Sara Routhier, Director of Outreach and Managing Editor of Features, has professional experience as an educator, SEO specialist, and content marketer. She has over five years of experience in the insurance industry. As a researcher, data nerd, writer, and editor she strives to curate educational, enlightening articles that provide you with the must-know facts and best-kept secrets within the overw...

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Joel Ohman is the CEO of a private equity-backed digital media company. He is a CERTIFIED FINANCIAL PLANNER™, author, angel investor, and serial entrepreneur who loves creating new things, whether books or businesses. He has also previously served as the founder and resident CFP® of a national insurance agency, Real Time Health Quotes. He also has an MBA from the University of South Florida. ...

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Reviewed by Joel Ohman
Founder, CFP®

UPDATED: Mar 8, 2012

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Consumer advocates are up in arms as the nation’s largest banks have begun to roll out new financing options that resemble payday loans. Wells Fargo, U.S. Bank, Guaranty Bank and Fifth Third Bank are amongst the top lending institutions that are now allowing short-term loans backed by a borrower’s checking account.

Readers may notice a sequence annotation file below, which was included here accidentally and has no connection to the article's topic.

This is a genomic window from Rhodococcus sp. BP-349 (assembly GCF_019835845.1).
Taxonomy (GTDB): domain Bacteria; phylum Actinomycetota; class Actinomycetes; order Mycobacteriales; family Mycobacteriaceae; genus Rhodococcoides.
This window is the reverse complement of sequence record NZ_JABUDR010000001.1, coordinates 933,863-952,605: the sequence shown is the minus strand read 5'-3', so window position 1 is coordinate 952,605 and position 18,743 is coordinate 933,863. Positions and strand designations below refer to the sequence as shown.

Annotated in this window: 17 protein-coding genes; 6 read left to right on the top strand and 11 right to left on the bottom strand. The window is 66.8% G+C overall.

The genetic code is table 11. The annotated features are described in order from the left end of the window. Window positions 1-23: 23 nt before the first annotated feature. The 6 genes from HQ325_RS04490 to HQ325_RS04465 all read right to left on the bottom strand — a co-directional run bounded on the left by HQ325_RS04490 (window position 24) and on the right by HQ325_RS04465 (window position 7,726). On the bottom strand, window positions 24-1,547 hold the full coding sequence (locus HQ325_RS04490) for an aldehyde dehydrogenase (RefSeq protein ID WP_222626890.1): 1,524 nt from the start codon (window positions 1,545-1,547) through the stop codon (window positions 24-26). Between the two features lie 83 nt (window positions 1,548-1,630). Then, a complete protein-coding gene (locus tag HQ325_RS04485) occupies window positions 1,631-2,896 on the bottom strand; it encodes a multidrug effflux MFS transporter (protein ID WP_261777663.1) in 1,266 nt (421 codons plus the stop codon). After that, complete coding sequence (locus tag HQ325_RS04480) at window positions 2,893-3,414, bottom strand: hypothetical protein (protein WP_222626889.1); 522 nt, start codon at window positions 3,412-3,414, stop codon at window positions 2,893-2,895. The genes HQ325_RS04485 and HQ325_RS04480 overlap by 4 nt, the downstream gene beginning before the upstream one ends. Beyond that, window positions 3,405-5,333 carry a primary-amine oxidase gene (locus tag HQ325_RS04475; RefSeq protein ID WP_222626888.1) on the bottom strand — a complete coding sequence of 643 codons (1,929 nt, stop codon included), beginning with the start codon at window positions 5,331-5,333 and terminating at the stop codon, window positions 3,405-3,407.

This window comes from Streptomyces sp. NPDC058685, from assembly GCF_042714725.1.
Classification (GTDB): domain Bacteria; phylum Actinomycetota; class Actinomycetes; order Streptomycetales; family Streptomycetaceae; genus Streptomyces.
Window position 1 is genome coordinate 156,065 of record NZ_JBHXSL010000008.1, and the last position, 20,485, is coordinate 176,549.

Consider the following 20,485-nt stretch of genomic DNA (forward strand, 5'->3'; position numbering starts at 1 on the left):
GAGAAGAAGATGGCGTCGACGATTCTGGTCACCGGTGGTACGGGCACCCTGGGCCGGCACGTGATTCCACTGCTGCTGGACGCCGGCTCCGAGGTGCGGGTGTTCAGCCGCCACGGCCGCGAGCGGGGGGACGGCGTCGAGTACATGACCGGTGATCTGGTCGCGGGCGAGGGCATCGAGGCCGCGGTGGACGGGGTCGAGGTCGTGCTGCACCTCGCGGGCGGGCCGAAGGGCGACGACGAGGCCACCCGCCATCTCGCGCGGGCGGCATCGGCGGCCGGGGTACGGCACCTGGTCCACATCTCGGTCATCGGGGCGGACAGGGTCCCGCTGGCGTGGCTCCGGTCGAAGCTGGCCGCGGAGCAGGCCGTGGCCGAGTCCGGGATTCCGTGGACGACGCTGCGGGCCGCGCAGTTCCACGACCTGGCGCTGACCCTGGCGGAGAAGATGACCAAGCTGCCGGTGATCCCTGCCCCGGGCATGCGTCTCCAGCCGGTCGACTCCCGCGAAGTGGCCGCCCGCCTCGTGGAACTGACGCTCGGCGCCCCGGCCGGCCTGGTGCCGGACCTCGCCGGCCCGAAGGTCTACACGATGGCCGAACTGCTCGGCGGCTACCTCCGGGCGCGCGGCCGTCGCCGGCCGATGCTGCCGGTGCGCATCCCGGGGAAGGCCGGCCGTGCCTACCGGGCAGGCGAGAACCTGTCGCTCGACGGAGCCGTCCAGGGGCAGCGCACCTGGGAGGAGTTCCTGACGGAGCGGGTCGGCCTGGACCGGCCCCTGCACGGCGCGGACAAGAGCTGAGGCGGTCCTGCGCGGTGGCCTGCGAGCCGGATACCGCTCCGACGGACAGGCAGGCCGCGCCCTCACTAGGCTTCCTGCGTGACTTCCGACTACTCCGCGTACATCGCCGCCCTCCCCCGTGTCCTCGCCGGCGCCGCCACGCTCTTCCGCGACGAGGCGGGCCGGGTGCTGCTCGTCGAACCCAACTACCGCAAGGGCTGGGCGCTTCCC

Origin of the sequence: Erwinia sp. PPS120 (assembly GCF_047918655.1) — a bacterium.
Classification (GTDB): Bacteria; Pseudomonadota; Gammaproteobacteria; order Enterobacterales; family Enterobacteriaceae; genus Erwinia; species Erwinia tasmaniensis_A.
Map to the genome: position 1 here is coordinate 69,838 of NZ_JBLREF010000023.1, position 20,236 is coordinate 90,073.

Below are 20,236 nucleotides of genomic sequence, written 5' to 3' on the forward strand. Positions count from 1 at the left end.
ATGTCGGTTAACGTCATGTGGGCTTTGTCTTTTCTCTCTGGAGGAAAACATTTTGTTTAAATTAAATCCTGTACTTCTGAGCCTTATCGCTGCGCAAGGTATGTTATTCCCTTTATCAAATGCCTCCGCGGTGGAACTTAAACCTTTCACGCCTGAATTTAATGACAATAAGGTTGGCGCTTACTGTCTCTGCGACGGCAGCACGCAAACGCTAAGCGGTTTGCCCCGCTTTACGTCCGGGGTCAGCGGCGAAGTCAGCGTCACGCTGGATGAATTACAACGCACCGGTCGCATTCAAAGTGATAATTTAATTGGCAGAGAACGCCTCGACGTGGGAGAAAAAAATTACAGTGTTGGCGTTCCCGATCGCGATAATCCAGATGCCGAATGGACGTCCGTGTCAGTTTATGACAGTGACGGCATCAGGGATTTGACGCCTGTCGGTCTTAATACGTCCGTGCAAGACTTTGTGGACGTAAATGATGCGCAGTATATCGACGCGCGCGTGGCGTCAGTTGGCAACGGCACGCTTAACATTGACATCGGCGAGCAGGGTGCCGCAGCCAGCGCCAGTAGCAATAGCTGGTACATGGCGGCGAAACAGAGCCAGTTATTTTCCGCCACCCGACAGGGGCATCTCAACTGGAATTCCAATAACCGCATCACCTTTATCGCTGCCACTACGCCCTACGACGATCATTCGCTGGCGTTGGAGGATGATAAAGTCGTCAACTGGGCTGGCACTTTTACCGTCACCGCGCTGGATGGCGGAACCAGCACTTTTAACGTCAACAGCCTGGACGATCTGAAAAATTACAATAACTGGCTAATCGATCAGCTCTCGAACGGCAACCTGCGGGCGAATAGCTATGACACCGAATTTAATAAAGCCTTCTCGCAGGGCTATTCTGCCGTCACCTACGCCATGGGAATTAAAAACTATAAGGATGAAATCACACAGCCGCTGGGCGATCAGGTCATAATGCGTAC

While the banks claim their short-term lending practices are not the same as those used by payday loan lenders, consumer groups feel otherwise.

The banks’ options grant borrowers with short term money that must be repaid in two to four weeks, and come at very high annual percentage rates (APRs). However, instead of borrowers writing the banks personal checks as collateral, the banks simply garnish the borrowers’ checking accounts and incoming paychecks.

Some advocates claim this bank account garnishment puts consumers in a position where they are forced to take out another bank-backed short-term loan to pay off other expenses, thus forcing them into the same “debt trap” that payday loans are criticized for.

“Payday loans erode the assets of bank customers and, rather than promote savings, make checking accounts unsafe for customers,” said a letter signed by 250 consumer groups, community and religious organizations and law centers, according to CNN Money. “They lead to uncollected debt, bank account closures, and greater numbers of unbanked Americans.”

Despite the large institutions’ claims that their short-term options aren’t the same as payday loans, the Center for Responsible Lending found the opportunities offered by the four above mentioned banks as being nearly identical to payday loans.

While consumer advocates are quick to criticize such lending options, an adequate fix has yet to be suggested. These short-term volatile forms of money are very heavily demanded and banks are simply meeting that demand.

As Richard Cordray, head of the Consumer Financial Protection Bureau, states, “When you’re desperate, the terms of the loan seem to matter a lot less. You need money. You need it now. Rightly or wrongly, people faced with tough situations often think these payday loans are their only options.”